Oct. 15 (UPI) -- Bloodstream infections acquired during a hospital stay have been traced to patients' own bodies -- rather than nurses and doctors -- according to a new study.
Stanford scientists found the infections specifically originate from patients' large intestines. The researchers believe their findings, published Monday in the Nature Medicine, can lead to addressing the risk factors responsible for these infections.
"Until now, we couldn't pinpoint those sources with high confidence," Dr. Ami Bhatt, an assistant professor of hematology and of genetics at Stanford, said in a press release. "That's a problem because when a patient has a bloodstream infection, it's not enough simply to administer broad-spectrum antibiotics. You need to treat the source, or the infection will come back."
Roughly 40 percent of immunocompromised patients, which includes about 23,000 recipients of bone marrow transplants each year, develop bloodstream infections during their two- to six-week hospital stays, the researchers noted. And they are at risk for repeated rounds of infection.
The researchers used new bioinformatics software to rapidly and accurately identify where these infections originated.
They analyzed blood and stool samples collected from 30 patients who had incurred bloodstream infections upon undergoing bone marrow transplant procedures between early 2015 and 2017 at Stanford Hospital.
Because it would be nearly impossible to size up every patch of tissue on or in the body for suspect microbes, the researchers chose to focus on the gut with its 1,000 to 2,000 microbial species.
"Often, these bugs aren't intrinsically pathogenic," Bhatt said. "They're perfectly well-behaved in the gut. It's only when they show up in the wrong place -- due, for example, to leaking through a disrupted intestinal barrier into the bloodstream -- that they cause trouble."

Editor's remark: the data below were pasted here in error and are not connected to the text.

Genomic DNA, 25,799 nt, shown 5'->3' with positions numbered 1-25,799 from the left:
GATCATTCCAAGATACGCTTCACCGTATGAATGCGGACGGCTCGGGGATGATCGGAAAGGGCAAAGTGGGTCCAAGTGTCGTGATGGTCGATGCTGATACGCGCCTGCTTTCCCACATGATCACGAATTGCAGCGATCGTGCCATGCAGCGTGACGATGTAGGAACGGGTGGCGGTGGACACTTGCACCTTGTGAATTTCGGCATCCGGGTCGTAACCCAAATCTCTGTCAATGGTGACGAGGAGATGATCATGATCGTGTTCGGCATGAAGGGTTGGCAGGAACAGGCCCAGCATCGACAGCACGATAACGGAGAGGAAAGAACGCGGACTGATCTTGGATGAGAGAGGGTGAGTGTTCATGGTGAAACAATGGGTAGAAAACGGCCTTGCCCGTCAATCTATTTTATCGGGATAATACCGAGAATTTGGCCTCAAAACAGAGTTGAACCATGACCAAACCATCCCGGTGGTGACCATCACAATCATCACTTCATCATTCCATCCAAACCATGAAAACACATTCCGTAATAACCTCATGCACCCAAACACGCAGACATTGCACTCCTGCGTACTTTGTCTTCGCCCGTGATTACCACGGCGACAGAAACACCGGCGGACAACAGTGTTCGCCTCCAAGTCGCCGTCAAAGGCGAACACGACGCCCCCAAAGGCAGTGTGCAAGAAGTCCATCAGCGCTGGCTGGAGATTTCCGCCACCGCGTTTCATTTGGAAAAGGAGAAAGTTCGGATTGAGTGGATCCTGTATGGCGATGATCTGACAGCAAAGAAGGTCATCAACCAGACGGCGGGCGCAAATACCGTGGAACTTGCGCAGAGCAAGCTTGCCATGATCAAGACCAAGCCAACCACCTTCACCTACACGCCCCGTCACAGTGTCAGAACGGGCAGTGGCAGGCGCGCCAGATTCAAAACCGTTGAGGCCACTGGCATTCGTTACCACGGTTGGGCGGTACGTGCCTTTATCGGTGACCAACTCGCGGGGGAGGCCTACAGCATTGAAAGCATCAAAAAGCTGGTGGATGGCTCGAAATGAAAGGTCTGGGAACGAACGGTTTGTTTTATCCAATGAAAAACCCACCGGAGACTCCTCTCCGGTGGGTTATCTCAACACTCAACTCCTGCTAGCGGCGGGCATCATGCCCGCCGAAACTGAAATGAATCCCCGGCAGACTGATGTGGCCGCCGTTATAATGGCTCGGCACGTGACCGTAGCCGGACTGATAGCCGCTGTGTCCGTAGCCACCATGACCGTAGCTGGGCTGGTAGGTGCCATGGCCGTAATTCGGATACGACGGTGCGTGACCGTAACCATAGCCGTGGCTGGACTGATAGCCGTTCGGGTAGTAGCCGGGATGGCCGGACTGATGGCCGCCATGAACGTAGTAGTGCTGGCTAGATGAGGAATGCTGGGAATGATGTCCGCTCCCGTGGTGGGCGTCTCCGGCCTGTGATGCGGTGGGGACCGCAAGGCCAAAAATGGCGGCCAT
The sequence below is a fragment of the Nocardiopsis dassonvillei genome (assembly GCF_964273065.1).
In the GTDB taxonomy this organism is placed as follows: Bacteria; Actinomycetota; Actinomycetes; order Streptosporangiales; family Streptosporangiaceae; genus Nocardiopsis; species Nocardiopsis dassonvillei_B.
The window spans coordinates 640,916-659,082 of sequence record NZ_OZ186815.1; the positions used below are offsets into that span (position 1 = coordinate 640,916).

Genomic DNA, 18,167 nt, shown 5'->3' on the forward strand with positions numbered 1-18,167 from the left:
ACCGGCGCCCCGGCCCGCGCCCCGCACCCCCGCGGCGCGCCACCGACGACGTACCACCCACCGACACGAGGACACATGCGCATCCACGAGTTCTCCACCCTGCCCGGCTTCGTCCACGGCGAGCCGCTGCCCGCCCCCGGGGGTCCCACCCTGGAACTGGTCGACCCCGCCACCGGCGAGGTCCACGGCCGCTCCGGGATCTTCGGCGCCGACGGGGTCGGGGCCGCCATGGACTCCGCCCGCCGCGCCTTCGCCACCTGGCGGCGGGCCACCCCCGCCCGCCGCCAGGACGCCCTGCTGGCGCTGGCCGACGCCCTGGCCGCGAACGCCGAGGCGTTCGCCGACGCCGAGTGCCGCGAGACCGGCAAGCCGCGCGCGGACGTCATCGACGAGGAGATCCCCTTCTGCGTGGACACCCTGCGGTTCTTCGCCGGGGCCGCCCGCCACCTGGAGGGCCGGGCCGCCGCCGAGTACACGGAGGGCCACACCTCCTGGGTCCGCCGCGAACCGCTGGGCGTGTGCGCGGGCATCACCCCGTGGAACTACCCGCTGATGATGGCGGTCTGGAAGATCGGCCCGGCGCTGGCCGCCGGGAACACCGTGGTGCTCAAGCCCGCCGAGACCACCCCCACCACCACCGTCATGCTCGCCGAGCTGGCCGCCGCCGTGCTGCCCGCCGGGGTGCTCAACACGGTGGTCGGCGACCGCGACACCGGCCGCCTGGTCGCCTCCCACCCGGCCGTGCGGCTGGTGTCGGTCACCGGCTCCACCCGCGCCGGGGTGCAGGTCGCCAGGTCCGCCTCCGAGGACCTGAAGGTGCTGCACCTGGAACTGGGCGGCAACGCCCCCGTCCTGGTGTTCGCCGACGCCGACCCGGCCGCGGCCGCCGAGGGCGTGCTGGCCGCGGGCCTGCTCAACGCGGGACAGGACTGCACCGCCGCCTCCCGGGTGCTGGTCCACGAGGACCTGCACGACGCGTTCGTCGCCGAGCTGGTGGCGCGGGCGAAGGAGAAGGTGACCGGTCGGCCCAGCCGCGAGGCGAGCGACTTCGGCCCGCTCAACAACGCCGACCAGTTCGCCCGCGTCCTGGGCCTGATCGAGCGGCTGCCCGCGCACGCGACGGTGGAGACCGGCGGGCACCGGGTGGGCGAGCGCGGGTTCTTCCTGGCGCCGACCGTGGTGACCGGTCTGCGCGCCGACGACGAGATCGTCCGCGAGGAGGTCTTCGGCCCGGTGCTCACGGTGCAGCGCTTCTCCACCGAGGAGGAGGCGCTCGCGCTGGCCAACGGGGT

The researchers had to analyze an immense amount of data by analyzing their entire genomic sequences to ferret out tiny differences. The researchers said this can involve the difference between drug susceptibility and drug resistance, as well as a relatively benign infections and a virulent ones.
From each patient's stool sample, they extracted the combined DNA of microbial inhabitants by using whole-genome sequencing methods.
"Just finding E. coli in a patient's blood and again in that patient's stool doesn't mean they're the same strain," Bhatt said.
The researchers then analyzed the genomes of all the individual microbial strains in each patient's stool.
The researchers compared pinning down individual strains to the reassembly of many hundreds of different photographs that have been chopped into small pieces, mixed together and deposited in a single bag. And the bag contains fragments of several copies of each photo.
To compare these gut-resident microbial-genome "photos" with the microbial strains of the bloodstream pathogens, the researchers designed a computational tool, called StrainSifter, that contained detectable levels of exactly the same bacterial strain that had caused those patients' bloodstream infections.
"Because the gut normally harbors more than 1,000 different bacterial strains, it's looked upon as a likely culprit of bloodstream infections, especially when the identified pathogen is one known to thrive inside the gut," Bhatt said. "But while this culpability has been assumed -- and it's an entirely reasonable assumption -- it's never been proven. Our study demonstrates that it's true."
Generally, any given patient's bloodstream pathogen didn't match microbial strains found in other patients' blood or stool samples.
"I don't think we're passing around active infections among one another as often as has been assumed," Bhatt said. "Our results suggest that people are the most likely source of their own infections. Maybe we need to get rid of this idea of 'catching' others' infections, and give more thought to the health of our own resident microbial ecosystems."